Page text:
Wolf Creek Bridge
It had been a good water year in the Missouri River Basin this year. The river had earlier in the season received a good cleansing flush and was still pushing a lot water (approx. 4,400 CFS on this day) for mid-August. There are close to 5,000 fish per mile on this section of the Missouri and they hold over, under and along side the ubiquitous weed beds that are scattered across the entire breadth of the river, not just the bank zone.

Double Rainbow
Obviously, my fish is the bigger of the two. Bowhunter caught that puny rainbow on the right. I think he accidentally snagged it :^)

The Catch...
Reflecting some quality light and fine fishing.

...And the Release
A typical Missouri River hopper eater. I just hope Raisler doesn't raise those oars until I get out of the way if you know what I mean.

Another One In the Net
John puts another one in the boat just downstream of the Wolf Creek Bridge.

Mark Raisler - Our Guide & Co-Owner of Headhunters Fly Shop
Mark wrote a nice little treatise on what it takes to be a successful angler on the Missouri River. You can read it yourself by clicking right here. Of course, Bowhunter & I heard it over and over and over again while in the boat and I now have it committed to memory. We did exactly as we where told and sure enough if Mark wasn't right on the money with his advice. He rowed his ass off for 10 hours to put us over all the best water and, for that matter, did a super professional job in all the other aspects of the float too. All his hard work did not go unnoticed or unappreciated by these two Pro Staffers. Legendary Missouri River guide Pete Cardinal even cleans out Marks boat for him at the end of a day on the river. Thanks again, Mark!

The Channel Islands
The rivers side channels in the Holter to Craig stretch are my personal favorite spots when I'm wading on my own without the luxury of a drift boat.

A Giant Spring Creek
The water is wide; but you can cross over -during low flows if you pick your spots carefully as the Missouri River is eminently wadeable in most sections. Obviously the presence of a viable hatch will increase your odds of locating fish if you have your heart set on dry fly fishing.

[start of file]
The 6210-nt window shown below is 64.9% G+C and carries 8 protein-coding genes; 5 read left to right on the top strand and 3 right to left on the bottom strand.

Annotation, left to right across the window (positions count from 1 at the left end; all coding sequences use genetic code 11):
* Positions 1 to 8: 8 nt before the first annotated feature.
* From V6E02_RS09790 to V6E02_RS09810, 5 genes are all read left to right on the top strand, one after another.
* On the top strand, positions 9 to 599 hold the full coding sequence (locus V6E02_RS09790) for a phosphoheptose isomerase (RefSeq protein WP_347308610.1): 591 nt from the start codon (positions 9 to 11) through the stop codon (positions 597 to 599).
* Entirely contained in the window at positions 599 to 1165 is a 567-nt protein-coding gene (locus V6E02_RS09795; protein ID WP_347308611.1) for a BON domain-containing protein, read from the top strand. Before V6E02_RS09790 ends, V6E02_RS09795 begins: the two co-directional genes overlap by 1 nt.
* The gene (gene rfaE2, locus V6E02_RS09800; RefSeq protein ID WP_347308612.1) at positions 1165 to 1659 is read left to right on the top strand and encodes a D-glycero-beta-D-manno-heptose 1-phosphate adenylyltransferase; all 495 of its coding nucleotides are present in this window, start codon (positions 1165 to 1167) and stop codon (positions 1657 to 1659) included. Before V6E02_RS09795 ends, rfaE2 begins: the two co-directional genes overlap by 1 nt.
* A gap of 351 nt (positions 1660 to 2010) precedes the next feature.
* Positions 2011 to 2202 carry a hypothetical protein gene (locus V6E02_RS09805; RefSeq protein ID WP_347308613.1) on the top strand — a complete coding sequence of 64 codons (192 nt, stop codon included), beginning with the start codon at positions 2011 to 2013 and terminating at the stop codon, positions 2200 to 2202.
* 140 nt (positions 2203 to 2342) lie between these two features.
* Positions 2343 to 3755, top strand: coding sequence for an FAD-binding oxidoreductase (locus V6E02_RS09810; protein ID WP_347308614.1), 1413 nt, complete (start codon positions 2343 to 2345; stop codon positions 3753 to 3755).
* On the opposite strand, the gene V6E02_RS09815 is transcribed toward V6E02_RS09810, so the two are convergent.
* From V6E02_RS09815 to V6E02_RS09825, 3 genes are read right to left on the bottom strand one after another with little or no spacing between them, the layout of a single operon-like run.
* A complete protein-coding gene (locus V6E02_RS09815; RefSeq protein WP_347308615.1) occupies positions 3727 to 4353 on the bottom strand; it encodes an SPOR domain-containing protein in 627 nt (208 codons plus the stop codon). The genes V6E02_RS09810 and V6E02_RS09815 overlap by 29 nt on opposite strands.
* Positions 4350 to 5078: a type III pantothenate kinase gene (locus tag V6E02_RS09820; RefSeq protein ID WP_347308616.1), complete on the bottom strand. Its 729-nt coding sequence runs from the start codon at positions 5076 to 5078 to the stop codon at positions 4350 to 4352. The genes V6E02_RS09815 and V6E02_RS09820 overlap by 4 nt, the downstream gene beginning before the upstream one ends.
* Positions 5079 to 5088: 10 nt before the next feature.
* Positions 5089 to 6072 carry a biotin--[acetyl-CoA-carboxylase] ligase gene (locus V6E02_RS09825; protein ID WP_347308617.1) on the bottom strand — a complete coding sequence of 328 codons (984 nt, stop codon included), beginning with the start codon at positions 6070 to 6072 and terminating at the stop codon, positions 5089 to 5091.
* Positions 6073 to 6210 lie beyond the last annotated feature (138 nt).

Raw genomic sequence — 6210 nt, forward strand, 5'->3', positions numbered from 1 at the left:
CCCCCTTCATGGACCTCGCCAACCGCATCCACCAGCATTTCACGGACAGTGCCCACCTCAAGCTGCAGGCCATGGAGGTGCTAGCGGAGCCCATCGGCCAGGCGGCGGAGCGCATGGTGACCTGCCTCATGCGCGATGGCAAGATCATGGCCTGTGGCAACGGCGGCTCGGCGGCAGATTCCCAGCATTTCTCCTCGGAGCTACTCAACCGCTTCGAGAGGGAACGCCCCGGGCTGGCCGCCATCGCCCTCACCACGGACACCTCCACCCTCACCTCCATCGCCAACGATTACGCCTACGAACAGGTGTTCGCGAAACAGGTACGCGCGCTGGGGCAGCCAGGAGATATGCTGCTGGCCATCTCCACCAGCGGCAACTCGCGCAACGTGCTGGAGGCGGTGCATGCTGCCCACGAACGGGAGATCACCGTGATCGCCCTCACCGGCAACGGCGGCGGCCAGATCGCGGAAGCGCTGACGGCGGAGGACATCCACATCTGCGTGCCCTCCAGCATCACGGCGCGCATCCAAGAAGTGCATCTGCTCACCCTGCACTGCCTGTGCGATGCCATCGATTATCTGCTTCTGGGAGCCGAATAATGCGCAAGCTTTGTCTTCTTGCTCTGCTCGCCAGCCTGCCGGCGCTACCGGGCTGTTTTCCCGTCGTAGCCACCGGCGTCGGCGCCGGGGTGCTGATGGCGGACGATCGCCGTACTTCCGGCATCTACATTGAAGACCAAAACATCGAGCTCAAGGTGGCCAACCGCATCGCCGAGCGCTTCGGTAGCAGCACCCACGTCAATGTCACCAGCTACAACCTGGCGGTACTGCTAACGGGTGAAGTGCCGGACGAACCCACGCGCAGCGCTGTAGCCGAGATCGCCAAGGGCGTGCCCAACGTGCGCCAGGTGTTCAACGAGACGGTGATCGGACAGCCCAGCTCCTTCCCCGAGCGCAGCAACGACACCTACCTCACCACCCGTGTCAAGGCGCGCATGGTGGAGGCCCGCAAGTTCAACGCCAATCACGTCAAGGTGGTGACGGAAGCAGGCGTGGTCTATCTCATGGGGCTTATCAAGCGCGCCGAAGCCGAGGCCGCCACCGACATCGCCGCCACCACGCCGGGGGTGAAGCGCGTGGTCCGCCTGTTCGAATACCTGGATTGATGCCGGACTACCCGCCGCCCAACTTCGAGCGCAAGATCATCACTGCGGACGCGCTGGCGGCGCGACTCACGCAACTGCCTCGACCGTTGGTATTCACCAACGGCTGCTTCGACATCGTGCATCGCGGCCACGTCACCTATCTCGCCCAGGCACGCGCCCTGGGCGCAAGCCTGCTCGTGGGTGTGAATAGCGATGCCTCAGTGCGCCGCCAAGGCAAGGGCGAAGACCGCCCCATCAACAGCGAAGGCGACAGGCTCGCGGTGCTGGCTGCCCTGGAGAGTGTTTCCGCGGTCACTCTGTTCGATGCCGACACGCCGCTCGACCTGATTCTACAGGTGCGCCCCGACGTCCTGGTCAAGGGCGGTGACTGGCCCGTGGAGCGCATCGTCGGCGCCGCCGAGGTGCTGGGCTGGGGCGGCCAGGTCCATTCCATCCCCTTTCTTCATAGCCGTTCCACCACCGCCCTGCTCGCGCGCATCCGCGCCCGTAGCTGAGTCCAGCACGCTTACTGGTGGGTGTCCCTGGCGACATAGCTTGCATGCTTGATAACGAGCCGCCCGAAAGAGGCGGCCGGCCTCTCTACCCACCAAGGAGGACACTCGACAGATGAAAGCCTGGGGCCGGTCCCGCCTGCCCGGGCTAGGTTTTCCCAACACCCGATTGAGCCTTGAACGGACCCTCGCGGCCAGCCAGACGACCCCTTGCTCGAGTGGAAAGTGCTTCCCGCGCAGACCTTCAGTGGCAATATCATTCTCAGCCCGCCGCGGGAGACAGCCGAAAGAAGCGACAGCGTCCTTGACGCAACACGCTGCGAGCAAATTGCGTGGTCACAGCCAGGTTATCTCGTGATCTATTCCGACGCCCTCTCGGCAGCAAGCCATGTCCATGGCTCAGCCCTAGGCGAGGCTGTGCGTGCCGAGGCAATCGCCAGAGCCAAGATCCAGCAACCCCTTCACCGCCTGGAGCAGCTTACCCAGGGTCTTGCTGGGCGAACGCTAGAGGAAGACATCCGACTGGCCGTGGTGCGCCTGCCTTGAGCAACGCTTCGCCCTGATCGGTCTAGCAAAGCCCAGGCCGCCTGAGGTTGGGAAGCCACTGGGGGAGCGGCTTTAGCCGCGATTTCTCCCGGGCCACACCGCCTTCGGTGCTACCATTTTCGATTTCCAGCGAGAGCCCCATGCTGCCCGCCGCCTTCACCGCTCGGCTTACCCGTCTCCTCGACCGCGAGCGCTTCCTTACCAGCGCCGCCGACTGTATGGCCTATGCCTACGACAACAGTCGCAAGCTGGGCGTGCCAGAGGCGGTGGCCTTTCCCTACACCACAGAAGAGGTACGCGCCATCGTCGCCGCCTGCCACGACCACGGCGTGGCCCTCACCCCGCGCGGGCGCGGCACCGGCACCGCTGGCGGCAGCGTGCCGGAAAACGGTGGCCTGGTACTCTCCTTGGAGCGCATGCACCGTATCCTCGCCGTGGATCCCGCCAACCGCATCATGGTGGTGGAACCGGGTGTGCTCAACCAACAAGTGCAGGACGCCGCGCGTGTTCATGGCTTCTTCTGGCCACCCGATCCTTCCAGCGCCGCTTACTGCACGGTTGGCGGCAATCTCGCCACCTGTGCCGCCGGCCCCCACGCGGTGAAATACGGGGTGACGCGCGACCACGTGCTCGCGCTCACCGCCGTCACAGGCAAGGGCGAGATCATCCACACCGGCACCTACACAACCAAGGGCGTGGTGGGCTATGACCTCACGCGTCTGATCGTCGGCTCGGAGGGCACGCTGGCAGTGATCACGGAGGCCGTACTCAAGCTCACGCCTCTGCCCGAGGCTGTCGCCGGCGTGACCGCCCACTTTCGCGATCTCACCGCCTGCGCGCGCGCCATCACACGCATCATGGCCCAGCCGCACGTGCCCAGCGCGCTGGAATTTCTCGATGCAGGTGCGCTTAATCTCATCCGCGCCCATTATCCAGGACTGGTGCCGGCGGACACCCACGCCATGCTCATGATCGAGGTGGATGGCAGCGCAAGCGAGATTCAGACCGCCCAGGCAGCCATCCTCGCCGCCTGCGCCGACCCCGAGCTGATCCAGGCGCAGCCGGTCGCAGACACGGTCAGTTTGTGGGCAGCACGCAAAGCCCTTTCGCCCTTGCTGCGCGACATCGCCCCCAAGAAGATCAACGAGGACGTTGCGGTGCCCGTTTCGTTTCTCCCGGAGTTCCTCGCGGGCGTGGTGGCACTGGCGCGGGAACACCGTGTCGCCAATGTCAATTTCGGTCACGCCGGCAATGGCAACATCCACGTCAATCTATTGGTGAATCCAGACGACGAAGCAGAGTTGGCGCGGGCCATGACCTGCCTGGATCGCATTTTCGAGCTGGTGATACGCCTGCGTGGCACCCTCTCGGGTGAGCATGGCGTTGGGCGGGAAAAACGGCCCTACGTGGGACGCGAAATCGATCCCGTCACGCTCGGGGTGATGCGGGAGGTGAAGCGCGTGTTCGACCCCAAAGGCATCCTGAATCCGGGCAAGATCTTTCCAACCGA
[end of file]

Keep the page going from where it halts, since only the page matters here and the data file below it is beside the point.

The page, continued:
Cooler Casting?
L to R: Matt, Guide Mike Kuhnert and John.

Another One Like the Other Ones
That Mike was wearing long pants this day did little to stop him from jumping out of the boat to cradle & release this butte of a bow.

Bowhunter Chillin'
Just downstream of the new Craig Bridge. Despite the lack of any viable insect emergences during these August doldrums, it had been a very productive day of nymphing and hopper fishing on the Mighty Mo.

Evening Light
The quality of light in the Missouri River Basin is second to none in Big Sky Country.

Night-Night!
From the Sutton House, aka the Rossiter Lodge-West in Craig, Montana.

Next up: Lewistown, Montana and Big Spring Creek.

3 comments:

Bowhunter said...

Spectacular job once again Wade. The shots you got on the river are unbelievable. I still can’t get over how much color the rainbows have. I have to admit my favorite shot is of the double.

Wade Rivers said...

Thanks Mike, but I couldn't have done it without you fellas. With a such a fine looking bunch of guys as subjects, anyone could take a halfway decent shot. Just mount the camera on a tripod and trigger the auto-timer :^) All I did was try to remember to take the lens cap off.

Agrontrutta said...

Wade:
You just keep gettin better.

As the REAL Joe Walsh put it:
"Life's been good to me so far"